["He began life as Francis Xavier Waldron Jr. on August 10, 1905, in Seattle, Washington. His father was Irish American, and his mother, Nora Vieg, of Norwegian descent."]
Hall became the leader of the declining party in the early 1960s. Opposed Gorbachev's policies of glasnost and perestroika, later promoted North Korea as a communist model. Died in 2000.
["Hall was born Arvo Kustaa Halberg in 1910 to Matt (Matti) and Susan (Susanna) Halberg in Cherry, a rural community on Northern Minnesota's Mesabi Iron Range. Hall's parents were Finnish immigrants from the Lapua region, and were politically radical: they were involved in the Industrial Workers of the World (IWW) and were early members of the Communist Party USA (CPUSA) in 1919. The Mesabi Range was one of the most important immigration settlements for Finns, who were often active in labor militancy and political activism. Hall's home language was Finnish, and he conversed with his nine siblings in that language for the rest of his life. He did not know political terminology in Finnish and used mostly English when meeting with visiting Finnish Communists."]
James P. Cannon
I mean, c'mon, dudes. You can't do a list of American Communists and just include folks who sided with Stalin against Trotsky. Cannon was converted to the cause on a trip to Russia in 1928, during which he read one of Trotsky's critiques of the Third International (better known as Comintern), the Soviet Union's international coalition of Communist Parties, and was persuaded. [. . .] The move got him and his co-conspirators expelled. No matter; they formed the Communist League of America (Opposition), which in 1934 merged with the trade unionist American Workers Party, run by the noted Marxist Christian pacifist A.J. Muste, to form the Workers Party.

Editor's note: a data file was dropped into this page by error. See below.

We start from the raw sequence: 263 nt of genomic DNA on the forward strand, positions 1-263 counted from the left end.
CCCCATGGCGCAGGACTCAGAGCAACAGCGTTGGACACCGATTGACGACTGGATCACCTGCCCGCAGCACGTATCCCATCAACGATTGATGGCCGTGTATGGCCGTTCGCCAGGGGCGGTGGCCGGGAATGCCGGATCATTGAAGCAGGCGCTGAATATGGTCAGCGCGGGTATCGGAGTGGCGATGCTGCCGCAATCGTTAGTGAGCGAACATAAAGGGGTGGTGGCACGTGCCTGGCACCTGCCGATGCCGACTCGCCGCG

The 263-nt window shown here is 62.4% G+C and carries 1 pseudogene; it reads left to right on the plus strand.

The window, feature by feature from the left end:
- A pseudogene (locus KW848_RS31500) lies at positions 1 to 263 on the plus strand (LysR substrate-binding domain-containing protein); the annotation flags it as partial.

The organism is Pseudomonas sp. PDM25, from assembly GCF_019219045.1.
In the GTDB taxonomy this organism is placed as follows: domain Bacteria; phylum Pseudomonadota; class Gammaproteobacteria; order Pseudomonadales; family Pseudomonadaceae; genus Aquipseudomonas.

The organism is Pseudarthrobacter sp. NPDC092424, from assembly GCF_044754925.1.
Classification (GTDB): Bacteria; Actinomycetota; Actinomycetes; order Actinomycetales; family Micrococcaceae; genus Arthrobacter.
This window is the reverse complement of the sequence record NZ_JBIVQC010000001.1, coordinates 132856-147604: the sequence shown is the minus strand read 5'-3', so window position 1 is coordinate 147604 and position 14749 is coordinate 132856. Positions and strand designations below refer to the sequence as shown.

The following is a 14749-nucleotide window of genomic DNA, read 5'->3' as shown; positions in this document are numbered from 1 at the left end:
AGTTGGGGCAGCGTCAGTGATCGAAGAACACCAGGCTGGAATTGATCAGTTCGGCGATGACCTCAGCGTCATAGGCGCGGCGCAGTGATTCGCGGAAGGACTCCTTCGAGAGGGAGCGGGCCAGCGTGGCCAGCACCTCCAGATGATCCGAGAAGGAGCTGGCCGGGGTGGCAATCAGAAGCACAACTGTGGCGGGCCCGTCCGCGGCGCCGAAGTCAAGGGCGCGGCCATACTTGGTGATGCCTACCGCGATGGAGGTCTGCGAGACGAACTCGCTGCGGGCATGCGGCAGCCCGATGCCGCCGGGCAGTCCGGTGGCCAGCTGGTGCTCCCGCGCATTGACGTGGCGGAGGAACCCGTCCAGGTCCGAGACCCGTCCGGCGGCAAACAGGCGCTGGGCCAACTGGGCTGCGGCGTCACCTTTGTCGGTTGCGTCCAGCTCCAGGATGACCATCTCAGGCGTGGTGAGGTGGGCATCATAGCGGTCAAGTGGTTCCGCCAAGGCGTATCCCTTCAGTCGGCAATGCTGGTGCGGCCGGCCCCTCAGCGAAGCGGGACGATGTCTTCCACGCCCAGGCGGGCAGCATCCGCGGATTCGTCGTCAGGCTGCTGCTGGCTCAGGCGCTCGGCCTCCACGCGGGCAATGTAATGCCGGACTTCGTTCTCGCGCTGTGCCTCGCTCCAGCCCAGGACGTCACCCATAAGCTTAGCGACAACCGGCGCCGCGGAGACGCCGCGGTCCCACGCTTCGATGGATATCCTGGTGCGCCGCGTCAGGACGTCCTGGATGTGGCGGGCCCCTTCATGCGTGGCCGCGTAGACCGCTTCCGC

[From James P. Cannon and the Origins of the American Revolutionary Left, 1890-1928:
A Midwestern, native-born Bolshevik whose parents were Irish immigrants, Cannon shared much with other centrally important individuals in the communist milieu of the 1920s and beyond, among them William Z. Foster, Earl Browder, and Jay Lovestone.
Cannon's benefactors were not his Rosedale chums, the old-style Irish patriots. "I was sick and fed up with the Irish by then. . . . [W]hen I looked around and saw all the god-damned Irishmen were either cops or politicians or grafters and contractors and prosecuting attorneys, I said to hell with it. I disaffiliated." Rescuing him from jail were Kansas City's "radical socialistic Jews," one component of the mass base of the foreign-language federation's left wing.
Released from his cell, Cannon surveyed the revolutionary Left and saw the carnage of the state's campaign of terror and suppression. Alexander Bittelman later characterized 1920 as "the worst year in the history of our movement." As he brooded in the office one day, his clothes a seedy match for his mood, Cannon was suddenly and unexpectedly confronted by three determined Jewish comrades. They hustled him down to a Jewish merchant's clothing store, where he was introduced as a distinguished revolutionary. "The Irish community had thought that I was a damn ne'er-do-well," Cannon recalled, "[b]ut there it was a great honor--editor of the paper and a speaker for socialism." Outfitted with a new suit of clothes, the socialists demanded that the merchant cut the price down to wholesale, and kick in an extra five-dollar reduction as his own contribution. It was all for "Comrade Cannon," and it slashed $30 worth of apparel to a mere $15, which the hard-bargaining radicals handed over to the haberdasher. "I walked out of the store with a brand new suit of clothes and an uplifted spirit that kept me going for a long time," Cannon remembered with fondness. "Now, how could I quit on people like that?" A revolutionary native son thus sealed a pact with immigrant left-wingers.